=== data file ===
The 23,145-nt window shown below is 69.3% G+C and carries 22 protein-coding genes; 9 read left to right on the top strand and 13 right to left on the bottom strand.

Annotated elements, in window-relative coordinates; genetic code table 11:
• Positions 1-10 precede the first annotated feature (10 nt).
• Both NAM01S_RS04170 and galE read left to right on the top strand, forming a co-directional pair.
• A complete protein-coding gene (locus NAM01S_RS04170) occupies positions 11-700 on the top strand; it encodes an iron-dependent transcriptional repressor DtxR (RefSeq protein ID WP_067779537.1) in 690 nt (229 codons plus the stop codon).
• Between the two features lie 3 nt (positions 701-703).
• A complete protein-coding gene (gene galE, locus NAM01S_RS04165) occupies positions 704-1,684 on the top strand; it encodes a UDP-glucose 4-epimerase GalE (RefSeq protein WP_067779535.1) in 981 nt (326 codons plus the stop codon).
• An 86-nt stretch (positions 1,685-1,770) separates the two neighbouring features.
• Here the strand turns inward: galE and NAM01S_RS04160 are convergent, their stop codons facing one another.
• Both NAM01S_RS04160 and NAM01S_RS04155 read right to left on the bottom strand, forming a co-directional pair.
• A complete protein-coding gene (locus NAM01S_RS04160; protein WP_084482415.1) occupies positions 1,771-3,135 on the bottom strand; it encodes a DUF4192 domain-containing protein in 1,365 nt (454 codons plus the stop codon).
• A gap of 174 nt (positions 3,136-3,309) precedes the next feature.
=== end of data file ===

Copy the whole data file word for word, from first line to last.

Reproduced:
The 23,145-nt window shown below is 69.3% G+C and carries 22 protein-coding genes; 9 read left to right on the top strand and 13 right to left on the bottom strand.

Annotated elements, in window-relative coordinates; genetic code table 11:
• Positions 1-10 precede the first annotated feature (10 nt).
• Both NAM01S_RS04170 and galE read left to right on the top strand, forming a co-directional pair.
• A complete protein-coding gene (locus NAM01S_RS04170) occupies positions 11-700 on the top strand; it encodes an iron-dependent transcriptional repressor DtxR (RefSeq protein ID WP_067779537.1) in 690 nt (229 codons plus the stop codon).
• Between the two features lie 3 nt (positions 701-703).
• A complete protein-coding gene (gene galE, locus NAM01S_RS04165) occupies positions 704-1,684 on the top strand; it encodes a UDP-glucose 4-epimerase GalE (RefSeq protein WP_067779535.1) in 981 nt (326 codons plus the stop codon).
• An 86-nt stretch (positions 1,685-1,770) separates the two neighbouring features.
• Here the strand turns inward: galE and NAM01S_RS04160 are convergent, their stop codons facing one another.
• Both NAM01S_RS04160 and NAM01S_RS04155 read right to left on the bottom strand, forming a co-directional pair.
• A complete protein-coding gene (locus NAM01S_RS04160; protein WP_084482415.1) occupies positions 1,771-3,135 on the bottom strand; it encodes a DUF4192 domain-containing protein in 1,365 nt (454 codons plus the stop codon).
• A gap of 174 nt (positions 3,136-3,309) precedes the next feature.